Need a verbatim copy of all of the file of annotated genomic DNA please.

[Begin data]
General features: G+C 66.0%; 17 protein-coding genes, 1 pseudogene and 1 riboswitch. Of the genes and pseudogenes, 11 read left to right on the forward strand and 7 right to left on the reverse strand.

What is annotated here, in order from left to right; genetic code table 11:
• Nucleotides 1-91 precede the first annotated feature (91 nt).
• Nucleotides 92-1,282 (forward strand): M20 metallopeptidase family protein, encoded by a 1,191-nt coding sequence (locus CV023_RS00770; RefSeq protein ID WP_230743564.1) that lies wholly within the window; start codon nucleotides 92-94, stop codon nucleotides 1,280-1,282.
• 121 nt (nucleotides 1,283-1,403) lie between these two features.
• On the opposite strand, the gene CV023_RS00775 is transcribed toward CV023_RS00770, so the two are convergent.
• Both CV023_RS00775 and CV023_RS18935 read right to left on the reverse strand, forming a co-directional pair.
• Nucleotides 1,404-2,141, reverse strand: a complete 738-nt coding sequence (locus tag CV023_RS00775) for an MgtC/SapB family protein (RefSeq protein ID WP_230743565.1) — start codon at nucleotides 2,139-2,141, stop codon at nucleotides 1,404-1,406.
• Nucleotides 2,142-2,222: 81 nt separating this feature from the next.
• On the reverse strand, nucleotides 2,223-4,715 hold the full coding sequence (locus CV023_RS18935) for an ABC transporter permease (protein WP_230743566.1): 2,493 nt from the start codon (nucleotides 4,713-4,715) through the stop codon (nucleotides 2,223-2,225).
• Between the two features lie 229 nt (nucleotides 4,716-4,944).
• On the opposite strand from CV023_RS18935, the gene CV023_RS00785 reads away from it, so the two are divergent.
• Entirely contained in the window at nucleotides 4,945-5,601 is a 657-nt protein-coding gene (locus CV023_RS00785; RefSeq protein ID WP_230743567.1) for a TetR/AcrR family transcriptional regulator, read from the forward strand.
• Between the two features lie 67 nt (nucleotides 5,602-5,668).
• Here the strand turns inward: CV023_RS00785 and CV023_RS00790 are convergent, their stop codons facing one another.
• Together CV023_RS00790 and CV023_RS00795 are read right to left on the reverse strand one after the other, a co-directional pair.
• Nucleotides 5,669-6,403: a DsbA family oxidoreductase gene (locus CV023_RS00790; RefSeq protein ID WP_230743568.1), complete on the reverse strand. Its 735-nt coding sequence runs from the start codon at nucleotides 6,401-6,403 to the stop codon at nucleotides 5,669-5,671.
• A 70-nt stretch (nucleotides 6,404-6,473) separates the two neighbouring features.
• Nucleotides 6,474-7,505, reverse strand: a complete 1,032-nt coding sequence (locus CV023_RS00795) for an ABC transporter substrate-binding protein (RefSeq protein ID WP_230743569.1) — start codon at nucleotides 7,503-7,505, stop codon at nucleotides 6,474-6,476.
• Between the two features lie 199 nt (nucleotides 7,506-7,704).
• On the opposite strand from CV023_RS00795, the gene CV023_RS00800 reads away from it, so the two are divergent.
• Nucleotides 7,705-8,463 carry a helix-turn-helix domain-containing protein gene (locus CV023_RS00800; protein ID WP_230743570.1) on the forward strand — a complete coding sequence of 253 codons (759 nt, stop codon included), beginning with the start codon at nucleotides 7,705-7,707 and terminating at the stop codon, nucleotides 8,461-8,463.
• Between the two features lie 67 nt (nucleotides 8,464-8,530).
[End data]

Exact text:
General features: G+C 66.0%; 17 protein-coding genes, 1 pseudogene and 1 riboswitch. Of the genes and pseudogenes, 11 read left to right on the forward strand and 7 right to left on the reverse strand.

What is annotated here, in order from left to right; genetic code table 11:
• Nucleotides 1-91 precede the first annotated feature (91 nt).
• Nucleotides 92-1,282 (forward strand): M20 metallopeptidase family protein, encoded by a 1,191-nt coding sequence (locus CV023_RS00770; RefSeq protein ID WP_230743564.1) that lies wholly within the window; start codon nucleotides 92-94, stop codon nucleotides 1,280-1,282.
• 121 nt (nucleotides 1,283-1,403) lie between these two features.
• On the opposite strand, the gene CV023_RS00775 is transcribed toward CV023_RS00770, so the two are convergent.
• Both CV023_RS00775 and CV023_RS18935 read right to left on the reverse strand, forming a co-directional pair.
• Nucleotides 1,404-2,141, reverse strand: a complete 738-nt coding sequence (locus tag CV023_RS00775) for an MgtC/SapB family protein (RefSeq protein ID WP_230743565.1) — start codon at nucleotides 2,139-2,141, stop codon at nucleotides 1,404-1,406.
• Nucleotides 2,142-2,222: 81 nt separating this feature from the next.
• On the reverse strand, nucleotides 2,223-4,715 hold the full coding sequence (locus CV023_RS18935) for an ABC transporter permease (protein WP_230743566.1): 2,493 nt from the start codon (nucleotides 4,713-4,715) through the stop codon (nucleotides 2,223-2,225).
• Between the two features lie 229 nt (nucleotides 4,716-4,944).
• On the opposite strand from CV023_RS18935, the gene CV023_RS00785 reads away from it, so the two are divergent.
• Entirely contained in the window at nucleotides 4,945-5,601 is a 657-nt protein-coding gene (locus CV023_RS00785; RefSeq protein ID WP_230743567.1) for a TetR/AcrR family transcriptional regulator, read from the forward strand.
• Between the two features lie 67 nt (nucleotides 5,602-5,668).
• Here the strand turns inward: CV023_RS00785 and CV023_RS00790 are convergent, their stop codons facing one another.
• Together CV023_RS00790 and CV023_RS00795 are read right to left on the reverse strand one after the other, a co-directional pair.
• Nucleotides 5,669-6,403: a DsbA family oxidoreductase gene (locus CV023_RS00790; RefSeq protein ID WP_230743568.1), complete on the reverse strand. Its 735-nt coding sequence runs from the start codon at nucleotides 6,401-6,403 to the stop codon at nucleotides 5,669-5,671.
• A 70-nt stretch (nucleotides 6,404-6,473) separates the two neighbouring features.
• Nucleotides 6,474-7,505, reverse strand: a complete 1,032-nt coding sequence (locus CV023_RS00795) for an ABC transporter substrate-binding protein (RefSeq protein ID WP_230743569.1) — start codon at nucleotides 7,503-7,505, stop codon at nucleotides 6,474-6,476.
• Between the two features lie 199 nt (nucleotides 7,506-7,704).
• On the opposite strand from CV023_RS00795, the gene CV023_RS00800 reads away from it, so the two are divergent.
• Nucleotides 7,705-8,463 carry a helix-turn-helix domain-containing protein gene (locus CV023_RS00800; protein ID WP_230743570.1) on the forward strand — a complete coding sequence of 253 codons (759 nt, stop codon included), beginning with the start codon at nucleotides 7,705-7,707 and terminating at the stop codon, nucleotides 8,461-8,463.
• Between the two features lie 67 nt (nucleotides 8,464-8,530).